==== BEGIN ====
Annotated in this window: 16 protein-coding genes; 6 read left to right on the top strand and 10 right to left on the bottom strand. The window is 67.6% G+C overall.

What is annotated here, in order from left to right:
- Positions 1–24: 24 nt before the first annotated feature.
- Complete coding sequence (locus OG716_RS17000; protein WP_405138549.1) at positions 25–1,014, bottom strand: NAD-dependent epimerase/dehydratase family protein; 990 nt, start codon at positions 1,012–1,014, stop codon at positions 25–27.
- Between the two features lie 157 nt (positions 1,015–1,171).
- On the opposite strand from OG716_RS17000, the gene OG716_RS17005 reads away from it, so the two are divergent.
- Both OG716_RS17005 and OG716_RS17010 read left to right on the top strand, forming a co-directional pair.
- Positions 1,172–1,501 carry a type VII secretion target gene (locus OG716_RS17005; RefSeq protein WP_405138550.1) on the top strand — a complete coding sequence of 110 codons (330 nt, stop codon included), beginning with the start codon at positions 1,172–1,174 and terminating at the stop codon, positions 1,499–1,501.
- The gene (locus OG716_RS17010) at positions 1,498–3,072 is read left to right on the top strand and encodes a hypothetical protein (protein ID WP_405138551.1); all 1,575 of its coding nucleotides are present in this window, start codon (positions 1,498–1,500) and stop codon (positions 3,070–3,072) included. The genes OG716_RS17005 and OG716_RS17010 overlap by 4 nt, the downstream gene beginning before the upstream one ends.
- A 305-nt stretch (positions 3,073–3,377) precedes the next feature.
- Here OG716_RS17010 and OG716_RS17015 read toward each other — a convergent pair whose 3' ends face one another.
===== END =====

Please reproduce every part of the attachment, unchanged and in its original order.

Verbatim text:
Annotated in this window: 16 protein-coding genes; 6 read left to right on the top strand and 10 right to left on the bottom strand. The window is 67.6% G+C overall.

What is annotated here, in order from left to right:
- Positions 1–24: 24 nt before the first annotated feature.
- Complete coding sequence (locus OG716_RS17000; protein WP_405138549.1) at positions 25–1,014, bottom strand: NAD-dependent epimerase/dehydratase family protein; 990 nt, start codon at positions 1,012–1,014, stop codon at positions 25–27.
- Between the two features lie 157 nt (positions 1,015–1,171).
- On the opposite strand from OG716_RS17000, the gene OG716_RS17005 reads away from it, so the two are divergent.
- Both OG716_RS17005 and OG716_RS17010 read left to right on the top strand, forming a co-directional pair.
- Positions 1,172–1,501 carry a type VII secretion target gene (locus OG716_RS17005; RefSeq protein WP_405138550.1) on the top strand — a complete coding sequence of 110 codons (330 nt, stop codon included), beginning with the start codon at positions 1,172–1,174 and terminating at the stop codon, positions 1,499–1,501.
- The gene (locus OG716_RS17010) at positions 1,498–3,072 is read left to right on the top strand and encodes a hypothetical protein (protein ID WP_405138551.1); all 1,575 of its coding nucleotides are present in this window, start codon (positions 1,498–1,500) and stop codon (positions 3,070–3,072) included. The genes OG716_RS17005 and OG716_RS17010 overlap by 4 nt, the downstream gene beginning before the upstream one ends.
- A 305-nt stretch (positions 3,073–3,377) precedes the next feature.
- Here OG716_RS17010 and OG716_RS17015 read toward each other — a convergent pair whose 3' ends face one another.